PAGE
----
Joy & Emer

I have the strength to speak up for myself

Nikona nguva ya kujiongelelea

This piece looks at how persons with disabilities are treated by the law and society when making decisions relating to both formal and informal contracts. It is viewed from the perspective of a young woman from Kenya who has faced obstacles in every aspect of her life when attempting to have her legal capacity recognised and supported. The piece is written in two parts, a personal story and a response to what the story discusses. The story identifies specific moments and actions that have suppressed or blocked her from progressing towards legal independence. It tells of the emotional impact these barriers have on a person who receives no recognition of their individual strengths and capabilities throughout their life. The response then reviews these obstacles from a legal and societal perspective; both domains were identified as contributing factors in creating barriers. Through the review of the legal systems, research intoAfrica’s approach to disabilities and Joy’s lived experiences, the piece further identifies the elements that resulted in positive experiences, the piece further identifies the elements that resulted in positive experiences, as well as where improvements can be made. The suggestions for change aim to encourage individuals, organisations and government bodies to consider how they can each facilitate a person with an intellectual disability to be recognised as equal.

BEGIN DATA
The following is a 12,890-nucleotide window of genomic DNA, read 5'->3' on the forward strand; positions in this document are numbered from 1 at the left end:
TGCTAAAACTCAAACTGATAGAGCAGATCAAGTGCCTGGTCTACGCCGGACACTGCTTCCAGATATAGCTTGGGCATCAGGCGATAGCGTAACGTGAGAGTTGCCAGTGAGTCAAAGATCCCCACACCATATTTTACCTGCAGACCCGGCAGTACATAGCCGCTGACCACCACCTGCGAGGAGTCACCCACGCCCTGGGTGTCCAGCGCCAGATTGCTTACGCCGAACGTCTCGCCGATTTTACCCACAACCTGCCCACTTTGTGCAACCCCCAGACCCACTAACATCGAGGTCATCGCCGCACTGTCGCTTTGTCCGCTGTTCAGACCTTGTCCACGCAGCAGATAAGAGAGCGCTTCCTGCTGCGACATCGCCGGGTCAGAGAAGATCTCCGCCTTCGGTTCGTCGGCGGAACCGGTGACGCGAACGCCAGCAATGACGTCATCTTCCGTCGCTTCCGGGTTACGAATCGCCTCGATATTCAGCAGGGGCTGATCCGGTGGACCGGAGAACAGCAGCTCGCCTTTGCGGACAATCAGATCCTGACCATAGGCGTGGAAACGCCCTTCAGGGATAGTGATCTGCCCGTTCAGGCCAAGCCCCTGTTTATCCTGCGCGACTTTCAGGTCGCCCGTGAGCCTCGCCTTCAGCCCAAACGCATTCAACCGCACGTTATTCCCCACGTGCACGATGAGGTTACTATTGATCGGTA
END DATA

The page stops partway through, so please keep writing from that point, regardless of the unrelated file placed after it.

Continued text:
My name is Joy Rehema.

I am from Kenya. 

I speak Swahili and a little bit of English with support. 

My 7 word autobiography is – Witty, social, love rights, outdoors, save money.

My name is Emer O’Shea.

I am from Ireland. 

I speak English. 

My 7 word autobiography is: Empathetic, broad-minded, driven, multi-tasking individually odd dreamer.